I’m tired of being marketed to as an alternative to a “normal” life. It annoys me that mass marketing packages living unmarried or childless as some sort of consolation prize to find the upside in. I want to set every list of “why being single is awesome” on fire. I do not need to counter every parent appreciation hashtag with a childless version, or every engagement photo with the patriarchal downsides of marriage. I have no interest in living life as a half of a sandwich.

My life is my choice, not an accidental crisis.

One of the things I appreciated about being in a relationship was it took a lot of pressure off me to fit everyone in for the holidays. Because it was assumed I was starting my own family, I was given freedom to start my own traditions. It was the one thing I chose to take with me back into unpartnered life as a hard line item. Why should I only be allowed to have a ritual or tradition of my choosing when I had a husband to share it with?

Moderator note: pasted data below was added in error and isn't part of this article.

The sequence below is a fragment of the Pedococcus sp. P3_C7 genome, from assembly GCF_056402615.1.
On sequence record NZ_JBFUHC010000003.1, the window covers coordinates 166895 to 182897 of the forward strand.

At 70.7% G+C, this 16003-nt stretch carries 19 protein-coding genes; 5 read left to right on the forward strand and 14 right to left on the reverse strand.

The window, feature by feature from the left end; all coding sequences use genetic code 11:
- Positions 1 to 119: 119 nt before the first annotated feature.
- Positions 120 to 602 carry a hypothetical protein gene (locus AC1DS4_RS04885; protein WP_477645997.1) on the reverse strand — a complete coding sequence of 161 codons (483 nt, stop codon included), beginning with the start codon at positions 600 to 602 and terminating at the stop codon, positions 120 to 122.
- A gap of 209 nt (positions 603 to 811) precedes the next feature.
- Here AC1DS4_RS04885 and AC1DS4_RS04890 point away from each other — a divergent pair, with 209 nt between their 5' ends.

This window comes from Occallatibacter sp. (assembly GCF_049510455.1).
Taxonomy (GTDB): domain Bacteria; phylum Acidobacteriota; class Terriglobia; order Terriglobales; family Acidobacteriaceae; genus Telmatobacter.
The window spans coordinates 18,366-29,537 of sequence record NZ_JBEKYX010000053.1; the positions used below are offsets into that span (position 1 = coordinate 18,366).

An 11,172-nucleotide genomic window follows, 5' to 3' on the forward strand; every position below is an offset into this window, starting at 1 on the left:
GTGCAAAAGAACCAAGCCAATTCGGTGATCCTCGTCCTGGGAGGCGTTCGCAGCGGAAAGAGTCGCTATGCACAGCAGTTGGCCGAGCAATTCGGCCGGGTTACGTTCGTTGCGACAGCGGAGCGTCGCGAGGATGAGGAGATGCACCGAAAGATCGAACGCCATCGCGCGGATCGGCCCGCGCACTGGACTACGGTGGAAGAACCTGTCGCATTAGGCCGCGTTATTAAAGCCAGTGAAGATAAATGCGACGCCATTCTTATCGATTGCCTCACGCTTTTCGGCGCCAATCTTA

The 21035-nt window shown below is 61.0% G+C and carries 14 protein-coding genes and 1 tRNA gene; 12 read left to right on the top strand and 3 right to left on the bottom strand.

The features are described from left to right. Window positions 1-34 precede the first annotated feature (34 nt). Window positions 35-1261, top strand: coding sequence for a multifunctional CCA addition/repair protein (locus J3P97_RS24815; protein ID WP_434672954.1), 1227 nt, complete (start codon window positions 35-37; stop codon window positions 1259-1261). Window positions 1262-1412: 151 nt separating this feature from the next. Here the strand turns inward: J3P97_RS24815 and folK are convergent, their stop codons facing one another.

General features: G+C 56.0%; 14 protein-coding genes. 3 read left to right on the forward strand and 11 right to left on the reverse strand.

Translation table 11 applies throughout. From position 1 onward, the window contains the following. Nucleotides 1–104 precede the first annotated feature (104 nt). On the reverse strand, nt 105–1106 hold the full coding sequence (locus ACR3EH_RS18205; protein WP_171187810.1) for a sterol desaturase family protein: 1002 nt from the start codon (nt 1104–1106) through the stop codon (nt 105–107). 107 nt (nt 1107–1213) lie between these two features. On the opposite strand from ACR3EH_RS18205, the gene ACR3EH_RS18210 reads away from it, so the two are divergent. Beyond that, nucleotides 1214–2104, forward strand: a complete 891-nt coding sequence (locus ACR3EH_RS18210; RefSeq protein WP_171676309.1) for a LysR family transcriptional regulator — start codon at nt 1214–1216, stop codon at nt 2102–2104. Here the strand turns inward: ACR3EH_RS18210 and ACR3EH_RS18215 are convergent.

I want my own shit.

I just don’t want it to be the poor man’s version of a couple’s tradition.

 

 

Scallion-Herb Dutch Baby (Or, How Kingpin Taught Me to Love Eggs)

Ok, so it’s been a while.

Originally this blog was meant to detail how I found myself, one dish at a time. And probably the longest-running theme was learning how I liked my eggs.

Also, pancakes.

Mind you, there was a point where I hated both.

DutchBaby1